- First Impressions: Kinesis Advantage Mechanical Ergonomic Keyboard
- Apple to Ship Updated A1428 iPhone 5 With AWS WCDMA Enabled for T-Mobile USA
- Nanoxia Deep Silence Cases Officially Available Stateside
- NVIDIA GeForce GTX 650 Ti Boost Review: Bringing Balance To The Force
Posted: 27 Mar 2013 12:00 AM PDT
Earlier this month I posted my review of the TECK, an ergonomic keyboard with mechanical switches that’s looking to attract users interesting in a high quality, highly ergonomic offering and don’t mind the rather steep learning curve or the price. The TECK isn’t the only such keyboard, of course, and I decided to see what other mechanical switch ergonomic keyboards I could get for comparison. Next up on the list is the granddaddy of high-end ergonomic keyboards, the Kinesis Contour Advantage.
Similar to what I did with the TECK, I wanted to provide my first impressions of the Kinesis, along with some thoughts on the initial switch and the learning curve. This time, I also made the effort to put together a video of my first few minutes of typing. It actually wasn’t as bad as with the TECK, but that’s likely due to the fact that I already lost many of my typing conventions when I made that switch earlier this year. I’ll start with the video, where I take a typing test on four different keyboards and provide some thoughts on the experience, and then I’ll provide a few other thoughts on the Kinesis vs. TECK comparison. It’s far too early to determine which one I’ll end up liking the most, but already I do notice some differences.
Compared to the TECK—as well as many other keyboards—the Kinesis Advantage feels quite large. Part of that is from the thickness of the keyboard, with the palm rests and middle section being much thicker than on other keyboards. Looking at the way my hands rest on the Advantage, though, I have to say it seems like it should be a good fit for me once I adapt to the idiosyncrasies. I discussed some of the changes in the above video, but let me go into some additional detail on the areas that appear to be causing me the most trouble (and this is after the initial several hours of training/adapting to the modified layout).
My biggest long-term concern is with the location of the CTRL and ALT keys. As someone that uses keyboard shortcuts frequently, I’m very accustomed to using my pinkies to hit CTRL. Reaching up with my thumb to hit CTRL is going to take some real practice, but I can likely come to grips with that over the next few weeks. Certain shortcuts are a bit more complex, however—in Photoshop, for instance, I routinely use “Save for Web…”, with the shortcut CTRL+ALT+SHIFT+S; take one look at the Kinesis and see how easy that one is to pull off! Similarly, the locations of the cursor keys, PgUp/PgDn, and Home/End keys is going to really take some time for me to adjust. On the TECK I actually didn’t mind having them located under the palms of the hands, but here the keys are split between both hands and aren’t centralized.
With that said, the Kinesis keyboards do have some interesting features that may mitigate such concerns. For one, there’s a built-in function for reprogramming any of the keys, so it’s possible with a little effort to change the layout. Of course, for that to be useful you also need to figure out a “better” layout than the default, and I’m not sure what that might be—plus I wanted to give the default layout a shot first. The Advantage also features macro functionality, allowing you to program up to 24 macros of approximately 55 keystrokes. Truth be told, I haven’t even tried the macros or key mapping features yet, but I can at least see how they might prove useful.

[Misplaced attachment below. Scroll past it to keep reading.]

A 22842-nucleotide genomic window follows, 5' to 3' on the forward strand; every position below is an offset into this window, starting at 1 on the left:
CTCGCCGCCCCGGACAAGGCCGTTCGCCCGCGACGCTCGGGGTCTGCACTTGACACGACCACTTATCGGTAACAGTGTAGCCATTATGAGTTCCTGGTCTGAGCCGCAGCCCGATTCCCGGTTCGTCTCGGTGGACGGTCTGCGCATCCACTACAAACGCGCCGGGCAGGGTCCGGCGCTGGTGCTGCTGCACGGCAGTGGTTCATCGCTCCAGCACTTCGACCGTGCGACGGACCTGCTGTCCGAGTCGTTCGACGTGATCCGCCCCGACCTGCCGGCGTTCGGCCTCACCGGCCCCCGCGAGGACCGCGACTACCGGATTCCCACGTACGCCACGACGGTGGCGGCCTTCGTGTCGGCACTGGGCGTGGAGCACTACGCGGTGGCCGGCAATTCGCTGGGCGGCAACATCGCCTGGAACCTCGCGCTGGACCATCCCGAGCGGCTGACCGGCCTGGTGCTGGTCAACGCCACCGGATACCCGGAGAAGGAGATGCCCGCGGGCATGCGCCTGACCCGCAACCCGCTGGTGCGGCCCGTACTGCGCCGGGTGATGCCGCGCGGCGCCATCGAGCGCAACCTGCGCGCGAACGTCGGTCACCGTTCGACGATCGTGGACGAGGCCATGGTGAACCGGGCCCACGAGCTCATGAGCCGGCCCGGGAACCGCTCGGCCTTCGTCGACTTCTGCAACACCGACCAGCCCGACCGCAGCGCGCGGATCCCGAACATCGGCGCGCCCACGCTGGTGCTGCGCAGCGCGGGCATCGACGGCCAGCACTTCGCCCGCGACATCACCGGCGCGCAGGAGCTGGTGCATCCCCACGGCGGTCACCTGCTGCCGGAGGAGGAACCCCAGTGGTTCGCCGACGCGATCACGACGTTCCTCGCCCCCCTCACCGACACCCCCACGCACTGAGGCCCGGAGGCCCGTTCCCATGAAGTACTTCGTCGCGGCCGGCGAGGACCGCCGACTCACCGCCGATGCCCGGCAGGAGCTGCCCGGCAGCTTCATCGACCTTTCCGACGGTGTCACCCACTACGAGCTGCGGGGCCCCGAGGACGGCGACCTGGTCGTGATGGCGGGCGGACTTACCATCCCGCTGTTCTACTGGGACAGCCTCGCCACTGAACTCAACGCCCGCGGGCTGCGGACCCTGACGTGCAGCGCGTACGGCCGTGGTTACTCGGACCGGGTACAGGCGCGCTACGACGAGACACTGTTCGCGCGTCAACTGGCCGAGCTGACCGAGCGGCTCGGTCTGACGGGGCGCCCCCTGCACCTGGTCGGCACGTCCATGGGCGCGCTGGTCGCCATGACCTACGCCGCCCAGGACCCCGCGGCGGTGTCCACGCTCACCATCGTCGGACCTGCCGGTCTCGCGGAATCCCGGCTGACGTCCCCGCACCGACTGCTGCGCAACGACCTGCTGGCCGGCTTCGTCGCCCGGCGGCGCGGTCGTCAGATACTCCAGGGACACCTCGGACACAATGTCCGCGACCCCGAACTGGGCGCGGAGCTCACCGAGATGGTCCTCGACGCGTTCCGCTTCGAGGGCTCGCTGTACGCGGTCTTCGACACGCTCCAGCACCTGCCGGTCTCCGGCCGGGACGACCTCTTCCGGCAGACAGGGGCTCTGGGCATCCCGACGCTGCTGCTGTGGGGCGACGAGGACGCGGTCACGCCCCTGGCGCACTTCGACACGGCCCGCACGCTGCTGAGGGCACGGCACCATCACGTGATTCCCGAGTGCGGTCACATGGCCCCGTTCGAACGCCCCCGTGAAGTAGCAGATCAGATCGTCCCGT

There are a few other items to mention for my first impressions. One is that I didn’t like the audible beeping from my speakers at all; I think the keys sound plenty loud when typing (not that they’re loud, necessarily, but they’re not silent either), so adding a beep from the speakers wasn’t useful for me. Thankfully, it’s very easy to disable the sounds with a quick glance at the manual. Another interesting feature is built-in support for the Dvorak layout (press PROGRAM+SHIFT+F5 to switch between QWERTY and Dvorak; note that switching will lose any custom key mappings). Finally, unlike the TECK, Kinesis also includes a USB hub (two ports at the bottom-back of the keyboard near the cable connection).
As far as typing goes, the Cherry MX Brown switches so far feel largely the same to me as on the TECK. I haven’t experienced any issues with “double pressing” of keys yet, but then I didn’t have that happen with the TECK for a couple weeks either. Right now, it’s impossible for me to declare which keyboard is better in terms of ergonomics—and in fact, even after using both for a month I fear I might not be able to come to a firm opinion on the matter—but one thing I do know is that looking at the video above, I can see that my hands and arms move far less when typing on both the TECK and Kinesis. I also know that at least from a technology standpoint, the Kinesis is more advanced than the TECK, what with a USB hub, key remapping, and macro functionality, but it’s also more expensive thanks to those features.
Reviews of this nature are inherently something that will take a while and they end up being quite subjective, but within the next few months I hope to have a better idea of which mechanical switch ergonomic keyboard I like the most…and I have at least one if not two more offerings coming my way. Hopefully you can all wait patiently while I put each through a month or so of regular use. If you’re looking to spend $200+ on a high quality ergonomic keyboard, you’ll probably be willing to wait a bit longer, but if not I believe many of the companies will offer you a 60-day money back guarantee—the TECK and Kinesis both offer such a guarantee if you’re interested in giving one a try.